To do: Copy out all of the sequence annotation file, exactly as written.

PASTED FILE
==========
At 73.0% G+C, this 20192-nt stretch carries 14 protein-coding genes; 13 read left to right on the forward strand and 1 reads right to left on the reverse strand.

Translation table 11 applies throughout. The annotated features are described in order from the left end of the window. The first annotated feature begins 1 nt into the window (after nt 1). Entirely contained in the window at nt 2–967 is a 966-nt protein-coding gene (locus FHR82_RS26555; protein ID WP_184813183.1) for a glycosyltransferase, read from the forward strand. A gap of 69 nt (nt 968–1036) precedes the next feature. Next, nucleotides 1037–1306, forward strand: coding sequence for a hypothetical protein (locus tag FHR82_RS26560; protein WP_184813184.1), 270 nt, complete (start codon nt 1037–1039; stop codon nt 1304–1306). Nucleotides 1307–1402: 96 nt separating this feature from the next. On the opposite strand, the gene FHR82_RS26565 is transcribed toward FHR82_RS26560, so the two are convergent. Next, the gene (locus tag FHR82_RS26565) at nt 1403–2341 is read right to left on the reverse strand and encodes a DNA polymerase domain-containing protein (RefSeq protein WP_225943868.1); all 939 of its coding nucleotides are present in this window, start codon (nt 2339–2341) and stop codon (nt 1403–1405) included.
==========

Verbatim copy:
At 73.0% G+C, this 20192-nt stretch carries 14 protein-coding genes; 13 read left to right on the forward strand and 1 reads right to left on the reverse strand.

Translation table 11 applies throughout. The annotated features are described in order from the left end of the window. The first annotated feature begins 1 nt into the window (after nt 1). Entirely contained in the window at nt 2–967 is a 966-nt protein-coding gene (locus FHR82_RS26555; protein ID WP_184813183.1) for a glycosyltransferase, read from the forward strand. A gap of 69 nt (nt 968–1036) precedes the next feature. Next, nucleotides 1037–1306, forward strand: coding sequence for a hypothetical protein (locus tag FHR82_RS26560; protein WP_184813184.1), 270 nt, complete (start codon nt 1037–1039; stop codon nt 1304–1306). Nucleotides 1307–1402: 96 nt separating this feature from the next. On the opposite strand, the gene FHR82_RS26565 is transcribed toward FHR82_RS26560, so the two are convergent. Next, the gene (locus tag FHR82_RS26565) at nt 1403–2341 is read right to left on the reverse strand and encodes a DNA polymerase domain-containing protein (RefSeq protein WP_225943868.1); all 939 of its coding nucleotides are present in this window, start codon (nt 2339–2341) and stop codon (nt 1403–1405) included.